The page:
Before the project, 1.65 acres of land were simply unused grass. While requiring a large amount of water, energy and maintenance, grass also does not support ecosystems and drains nutrients from the soil. Native plants, in contrast, require almost no maintenance while providing several environmental benefits, including:
- Air quality: Prairie plantings sequester carbon while cooling and cleaning the air.
- Soil management: Deep-rooted, native prairie perennials prevent erosion, create a habitat for healthy soil microorganisms and make it difficult for weeds to thrive over time.
- Water quality: Mature stands of prairie plantings improve water quality by filtering pollutants and reduce runoff by capturing up to nine inches of rainfall per hour, which – on campus — is especially important in the inclined areas and near Lot 16L.
- Improving ecosystems: Local animals and insects have increased access to pollen, food and other resources.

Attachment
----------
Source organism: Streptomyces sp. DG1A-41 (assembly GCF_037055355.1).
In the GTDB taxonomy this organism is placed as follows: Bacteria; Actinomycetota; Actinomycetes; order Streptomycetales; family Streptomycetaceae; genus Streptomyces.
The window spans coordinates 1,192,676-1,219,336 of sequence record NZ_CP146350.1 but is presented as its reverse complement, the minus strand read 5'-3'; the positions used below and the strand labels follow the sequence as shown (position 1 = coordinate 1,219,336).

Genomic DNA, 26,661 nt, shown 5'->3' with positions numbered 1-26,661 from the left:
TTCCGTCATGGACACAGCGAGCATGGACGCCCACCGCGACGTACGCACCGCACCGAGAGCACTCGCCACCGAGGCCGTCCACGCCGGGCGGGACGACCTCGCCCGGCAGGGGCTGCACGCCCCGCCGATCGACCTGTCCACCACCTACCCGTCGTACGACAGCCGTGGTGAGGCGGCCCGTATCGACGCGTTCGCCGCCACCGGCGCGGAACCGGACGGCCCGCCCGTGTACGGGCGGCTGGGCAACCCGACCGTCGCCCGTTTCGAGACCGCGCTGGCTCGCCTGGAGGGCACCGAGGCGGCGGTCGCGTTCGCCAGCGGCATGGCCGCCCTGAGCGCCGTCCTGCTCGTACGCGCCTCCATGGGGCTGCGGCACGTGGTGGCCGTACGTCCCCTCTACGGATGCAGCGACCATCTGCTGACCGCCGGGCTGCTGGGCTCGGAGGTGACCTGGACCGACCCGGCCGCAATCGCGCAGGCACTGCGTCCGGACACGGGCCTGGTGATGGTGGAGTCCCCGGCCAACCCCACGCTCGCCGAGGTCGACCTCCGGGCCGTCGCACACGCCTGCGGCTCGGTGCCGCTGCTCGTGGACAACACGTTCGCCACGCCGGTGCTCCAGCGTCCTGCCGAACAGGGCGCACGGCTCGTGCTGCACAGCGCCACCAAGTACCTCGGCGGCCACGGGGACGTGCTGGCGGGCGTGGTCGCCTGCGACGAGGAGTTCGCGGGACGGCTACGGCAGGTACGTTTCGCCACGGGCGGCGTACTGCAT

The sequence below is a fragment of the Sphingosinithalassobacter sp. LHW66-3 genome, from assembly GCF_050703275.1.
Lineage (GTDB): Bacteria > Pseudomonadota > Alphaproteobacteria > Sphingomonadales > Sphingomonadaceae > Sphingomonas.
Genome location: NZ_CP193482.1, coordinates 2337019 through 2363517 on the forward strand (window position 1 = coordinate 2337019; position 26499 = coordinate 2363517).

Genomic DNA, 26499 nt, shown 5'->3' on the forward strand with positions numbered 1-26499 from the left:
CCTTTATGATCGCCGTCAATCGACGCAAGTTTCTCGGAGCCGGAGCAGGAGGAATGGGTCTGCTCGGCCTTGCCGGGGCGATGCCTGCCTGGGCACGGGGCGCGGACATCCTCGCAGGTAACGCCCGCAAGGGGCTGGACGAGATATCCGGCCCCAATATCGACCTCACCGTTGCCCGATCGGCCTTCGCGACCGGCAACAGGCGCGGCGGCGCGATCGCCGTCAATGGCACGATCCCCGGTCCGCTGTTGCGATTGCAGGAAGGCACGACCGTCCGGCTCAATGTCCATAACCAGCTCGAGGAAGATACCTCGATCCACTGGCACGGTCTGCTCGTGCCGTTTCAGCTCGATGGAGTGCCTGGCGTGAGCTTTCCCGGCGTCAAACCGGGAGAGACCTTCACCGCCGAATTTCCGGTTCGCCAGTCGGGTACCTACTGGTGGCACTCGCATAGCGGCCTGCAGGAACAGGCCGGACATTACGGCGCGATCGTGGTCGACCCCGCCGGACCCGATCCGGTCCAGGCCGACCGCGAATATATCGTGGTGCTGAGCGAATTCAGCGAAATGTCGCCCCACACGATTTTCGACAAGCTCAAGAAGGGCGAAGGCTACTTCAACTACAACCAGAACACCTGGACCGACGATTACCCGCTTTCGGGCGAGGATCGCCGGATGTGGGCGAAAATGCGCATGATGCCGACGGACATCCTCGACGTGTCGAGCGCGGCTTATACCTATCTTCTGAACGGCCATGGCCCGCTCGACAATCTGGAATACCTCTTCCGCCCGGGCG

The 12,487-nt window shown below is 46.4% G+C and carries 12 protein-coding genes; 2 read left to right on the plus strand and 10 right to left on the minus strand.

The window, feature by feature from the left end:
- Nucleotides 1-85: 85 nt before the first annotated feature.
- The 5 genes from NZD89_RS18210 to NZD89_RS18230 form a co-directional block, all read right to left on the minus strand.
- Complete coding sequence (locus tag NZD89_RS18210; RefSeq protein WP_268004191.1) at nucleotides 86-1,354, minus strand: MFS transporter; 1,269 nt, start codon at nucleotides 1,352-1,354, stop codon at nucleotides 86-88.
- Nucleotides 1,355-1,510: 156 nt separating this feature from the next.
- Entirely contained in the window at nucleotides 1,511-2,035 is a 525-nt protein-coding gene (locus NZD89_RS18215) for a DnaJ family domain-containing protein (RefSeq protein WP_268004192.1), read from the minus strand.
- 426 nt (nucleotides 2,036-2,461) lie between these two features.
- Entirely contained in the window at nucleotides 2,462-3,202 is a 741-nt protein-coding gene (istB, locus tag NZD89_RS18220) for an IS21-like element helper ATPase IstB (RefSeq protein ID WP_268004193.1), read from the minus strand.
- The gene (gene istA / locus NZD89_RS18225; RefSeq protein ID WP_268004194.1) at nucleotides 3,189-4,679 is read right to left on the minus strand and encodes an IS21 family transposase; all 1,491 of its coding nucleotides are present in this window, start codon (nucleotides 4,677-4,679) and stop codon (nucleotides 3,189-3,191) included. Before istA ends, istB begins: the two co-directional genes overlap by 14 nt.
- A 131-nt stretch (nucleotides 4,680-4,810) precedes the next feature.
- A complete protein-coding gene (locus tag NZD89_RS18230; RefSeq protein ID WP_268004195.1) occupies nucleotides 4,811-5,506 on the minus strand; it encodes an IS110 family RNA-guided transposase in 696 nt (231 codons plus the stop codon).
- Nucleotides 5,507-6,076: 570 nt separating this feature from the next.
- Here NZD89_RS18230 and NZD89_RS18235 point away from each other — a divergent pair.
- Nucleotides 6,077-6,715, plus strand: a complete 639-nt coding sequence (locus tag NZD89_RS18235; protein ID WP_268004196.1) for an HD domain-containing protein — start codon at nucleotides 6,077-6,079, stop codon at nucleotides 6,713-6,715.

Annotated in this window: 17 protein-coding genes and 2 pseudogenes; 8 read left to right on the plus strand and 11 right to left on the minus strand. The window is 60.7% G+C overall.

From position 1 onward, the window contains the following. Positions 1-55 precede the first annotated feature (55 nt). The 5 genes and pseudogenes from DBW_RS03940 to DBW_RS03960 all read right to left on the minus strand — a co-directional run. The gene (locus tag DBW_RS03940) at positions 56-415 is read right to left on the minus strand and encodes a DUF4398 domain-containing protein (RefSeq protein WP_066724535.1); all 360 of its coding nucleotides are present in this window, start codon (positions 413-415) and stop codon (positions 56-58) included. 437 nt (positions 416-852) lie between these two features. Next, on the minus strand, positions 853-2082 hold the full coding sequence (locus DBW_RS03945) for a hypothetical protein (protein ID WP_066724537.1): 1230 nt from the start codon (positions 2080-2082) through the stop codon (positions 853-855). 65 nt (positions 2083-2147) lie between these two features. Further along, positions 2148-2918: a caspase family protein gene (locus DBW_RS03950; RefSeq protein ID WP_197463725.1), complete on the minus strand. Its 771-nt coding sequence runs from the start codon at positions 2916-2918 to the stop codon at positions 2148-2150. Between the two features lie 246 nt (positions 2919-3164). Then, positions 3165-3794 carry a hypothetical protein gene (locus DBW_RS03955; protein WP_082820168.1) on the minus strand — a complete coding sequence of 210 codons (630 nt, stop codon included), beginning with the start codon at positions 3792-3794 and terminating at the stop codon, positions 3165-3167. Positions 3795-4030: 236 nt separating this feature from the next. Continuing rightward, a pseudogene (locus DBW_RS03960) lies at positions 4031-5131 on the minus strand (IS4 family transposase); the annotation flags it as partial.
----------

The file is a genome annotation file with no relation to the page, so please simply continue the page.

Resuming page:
Studies suggest that visiting green spaces can reduce psychological stress compared to urban spaces. And finally, the flowers that bloom in these prairies throughout the growing season provide bright spots of color and joy.
Members of the med center community who are interested in supporting these efforts can check out native plants near Lots 16L, 64, and 54S on campus. Additionally, educational signage near Lots 64 and 16L provides more information about the impacts of native plants. To become more involved with sustainability on campus, consider becoming a LiveGreen Ambassador.